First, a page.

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ERIC Number: ED348743
Record Type: RIE
Publication Date: 1992-Apr
Pages: 9
Abstractor: N/A
Reference Count: N/A
ISBN: N/A
ISSN: N/A
School Size Effects on Educational Attainment and Ability.
Sares, Timothy A.
Findings of a study that examined whether high school size significantly supplemented factors identified as contributing to educational achievement and ability are presented in this paper. In general, two divergent viewpoints concerning school size have been argued. One view holds that large schools are better than small schools because they offer students broader and richer curricula, larger libraries, and better facilities; the other view argues that small schools are better because they offer students more individualized attention. This study explored the effect of school size on Walberg's model of educational productivity (1984). Variables from the questionnaires used in the National Longitudinal Study (NLS) of the High School Class of 1972 were matched to the productivity factors identified by Walberg. The subjects were 1,539 senior high school students from the original 1972 study who were reexamined in 1979. The subjects were asked to take a test of ability consisting of selected mathematics and vocabulary questions from the 1972 test. Results indicated significant support for Walberg's productivity factors, which include ability, age, motivation, instructional quality and quantity, and home and classroom environments. School size was significant for educational attainment. The data argue that school size at the high school level is not an issue in educational ability and reaffirm the importance of the home environment in contributing to learning productivity. Three tables are included. (Contains ll references.) (Author/LMI)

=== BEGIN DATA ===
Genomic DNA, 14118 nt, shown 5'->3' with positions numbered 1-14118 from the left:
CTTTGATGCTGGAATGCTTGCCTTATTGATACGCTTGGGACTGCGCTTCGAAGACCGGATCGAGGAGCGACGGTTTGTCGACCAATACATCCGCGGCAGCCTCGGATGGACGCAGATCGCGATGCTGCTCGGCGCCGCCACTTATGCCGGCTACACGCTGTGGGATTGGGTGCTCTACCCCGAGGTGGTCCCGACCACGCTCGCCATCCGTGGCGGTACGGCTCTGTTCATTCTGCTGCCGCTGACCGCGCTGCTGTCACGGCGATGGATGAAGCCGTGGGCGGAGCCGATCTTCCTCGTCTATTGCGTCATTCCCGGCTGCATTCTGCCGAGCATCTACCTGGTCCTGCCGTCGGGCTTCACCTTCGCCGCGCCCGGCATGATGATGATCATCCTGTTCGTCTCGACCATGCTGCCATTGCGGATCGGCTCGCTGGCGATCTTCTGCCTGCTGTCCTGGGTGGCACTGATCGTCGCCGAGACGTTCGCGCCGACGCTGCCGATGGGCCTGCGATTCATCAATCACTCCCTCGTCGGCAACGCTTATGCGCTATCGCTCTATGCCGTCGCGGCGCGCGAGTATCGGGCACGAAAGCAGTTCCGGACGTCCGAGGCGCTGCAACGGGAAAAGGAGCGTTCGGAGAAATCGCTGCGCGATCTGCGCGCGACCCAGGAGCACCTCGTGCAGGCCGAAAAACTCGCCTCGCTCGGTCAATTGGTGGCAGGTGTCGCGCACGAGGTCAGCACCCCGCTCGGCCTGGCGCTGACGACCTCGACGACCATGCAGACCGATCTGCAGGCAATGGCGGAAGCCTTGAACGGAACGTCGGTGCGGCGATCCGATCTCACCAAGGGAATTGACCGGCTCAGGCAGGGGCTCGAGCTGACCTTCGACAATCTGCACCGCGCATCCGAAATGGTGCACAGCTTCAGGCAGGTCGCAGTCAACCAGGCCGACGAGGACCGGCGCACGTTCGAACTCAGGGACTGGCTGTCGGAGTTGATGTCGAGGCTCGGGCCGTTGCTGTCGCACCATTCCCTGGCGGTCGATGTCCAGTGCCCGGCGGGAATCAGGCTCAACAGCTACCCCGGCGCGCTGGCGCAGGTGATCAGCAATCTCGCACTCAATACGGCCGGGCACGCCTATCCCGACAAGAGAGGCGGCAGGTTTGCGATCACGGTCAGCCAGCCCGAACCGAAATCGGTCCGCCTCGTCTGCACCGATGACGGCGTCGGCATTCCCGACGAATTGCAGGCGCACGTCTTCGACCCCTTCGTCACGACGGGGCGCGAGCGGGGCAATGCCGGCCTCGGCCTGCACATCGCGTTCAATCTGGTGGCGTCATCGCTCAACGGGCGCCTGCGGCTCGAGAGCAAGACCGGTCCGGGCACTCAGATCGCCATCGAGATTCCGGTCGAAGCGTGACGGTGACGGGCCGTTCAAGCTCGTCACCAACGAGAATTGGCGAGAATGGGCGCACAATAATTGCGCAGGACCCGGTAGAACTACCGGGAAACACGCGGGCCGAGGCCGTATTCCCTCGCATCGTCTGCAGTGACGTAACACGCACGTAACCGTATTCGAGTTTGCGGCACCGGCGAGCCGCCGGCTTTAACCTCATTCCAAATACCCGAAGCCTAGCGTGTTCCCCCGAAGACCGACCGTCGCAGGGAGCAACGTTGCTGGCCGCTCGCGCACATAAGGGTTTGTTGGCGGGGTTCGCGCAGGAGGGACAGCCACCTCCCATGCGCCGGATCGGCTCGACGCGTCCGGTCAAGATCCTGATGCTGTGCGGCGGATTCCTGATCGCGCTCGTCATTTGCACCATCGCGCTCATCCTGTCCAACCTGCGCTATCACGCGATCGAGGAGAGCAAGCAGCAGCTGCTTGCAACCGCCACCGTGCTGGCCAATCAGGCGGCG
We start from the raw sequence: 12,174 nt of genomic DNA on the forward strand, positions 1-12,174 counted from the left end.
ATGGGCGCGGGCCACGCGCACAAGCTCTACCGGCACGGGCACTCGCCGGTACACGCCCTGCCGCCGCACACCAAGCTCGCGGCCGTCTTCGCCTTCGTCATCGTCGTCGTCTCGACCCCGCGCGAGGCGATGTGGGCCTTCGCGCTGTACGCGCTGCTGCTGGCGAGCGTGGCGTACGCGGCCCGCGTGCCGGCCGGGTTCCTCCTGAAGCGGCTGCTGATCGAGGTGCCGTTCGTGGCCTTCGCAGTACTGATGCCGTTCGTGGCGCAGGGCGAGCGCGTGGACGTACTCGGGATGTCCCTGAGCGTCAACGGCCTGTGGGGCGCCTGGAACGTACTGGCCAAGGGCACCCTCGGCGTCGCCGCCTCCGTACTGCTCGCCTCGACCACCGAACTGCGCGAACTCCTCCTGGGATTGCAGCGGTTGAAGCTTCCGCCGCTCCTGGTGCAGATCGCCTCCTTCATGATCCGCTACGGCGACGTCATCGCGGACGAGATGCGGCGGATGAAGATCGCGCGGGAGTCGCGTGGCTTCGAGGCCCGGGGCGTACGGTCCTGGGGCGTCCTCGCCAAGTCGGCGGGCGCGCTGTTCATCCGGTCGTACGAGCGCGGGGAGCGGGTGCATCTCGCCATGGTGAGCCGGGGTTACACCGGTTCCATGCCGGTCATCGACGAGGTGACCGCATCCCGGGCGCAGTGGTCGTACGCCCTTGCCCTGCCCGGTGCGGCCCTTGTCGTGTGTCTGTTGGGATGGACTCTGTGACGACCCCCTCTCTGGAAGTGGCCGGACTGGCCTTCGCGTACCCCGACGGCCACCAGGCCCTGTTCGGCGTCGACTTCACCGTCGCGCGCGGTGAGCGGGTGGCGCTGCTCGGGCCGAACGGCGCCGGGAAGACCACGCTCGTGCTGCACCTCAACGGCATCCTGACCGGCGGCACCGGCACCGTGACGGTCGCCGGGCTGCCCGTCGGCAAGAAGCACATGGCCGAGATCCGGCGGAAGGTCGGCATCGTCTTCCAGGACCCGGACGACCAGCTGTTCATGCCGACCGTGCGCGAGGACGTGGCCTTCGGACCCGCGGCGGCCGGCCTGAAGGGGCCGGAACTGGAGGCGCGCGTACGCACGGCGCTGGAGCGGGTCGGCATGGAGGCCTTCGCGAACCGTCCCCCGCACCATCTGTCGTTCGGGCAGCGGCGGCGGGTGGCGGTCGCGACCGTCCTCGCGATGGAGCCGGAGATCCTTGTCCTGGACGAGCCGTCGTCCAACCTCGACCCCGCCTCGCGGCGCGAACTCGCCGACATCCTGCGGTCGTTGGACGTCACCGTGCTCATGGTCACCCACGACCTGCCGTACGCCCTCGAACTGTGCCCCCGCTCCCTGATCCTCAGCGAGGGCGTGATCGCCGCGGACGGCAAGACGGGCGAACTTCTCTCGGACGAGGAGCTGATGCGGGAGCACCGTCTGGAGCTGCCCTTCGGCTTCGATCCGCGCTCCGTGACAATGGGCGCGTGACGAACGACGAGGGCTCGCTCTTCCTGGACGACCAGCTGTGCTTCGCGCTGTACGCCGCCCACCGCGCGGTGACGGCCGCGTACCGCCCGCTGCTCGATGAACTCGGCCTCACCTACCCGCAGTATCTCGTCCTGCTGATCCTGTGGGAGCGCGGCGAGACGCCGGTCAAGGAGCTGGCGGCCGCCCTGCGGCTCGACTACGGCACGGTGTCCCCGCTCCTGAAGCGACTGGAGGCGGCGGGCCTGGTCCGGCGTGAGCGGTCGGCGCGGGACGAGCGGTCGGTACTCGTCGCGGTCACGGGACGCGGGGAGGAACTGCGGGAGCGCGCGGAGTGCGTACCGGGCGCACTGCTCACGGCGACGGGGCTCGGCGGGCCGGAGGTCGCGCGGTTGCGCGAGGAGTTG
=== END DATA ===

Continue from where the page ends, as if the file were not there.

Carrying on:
Publication Type: Reports - Research; Speeches/Meeting Papers
Education Level: N/A
Audience: N/A
Language: English
Sponsor: N/A
Authoring Institution: N/A
Identifiers: N/A
Note: Paper presented at the Annual Meeting of the American Educational Research Association (San Francisco, CA, April 20-24, 1992).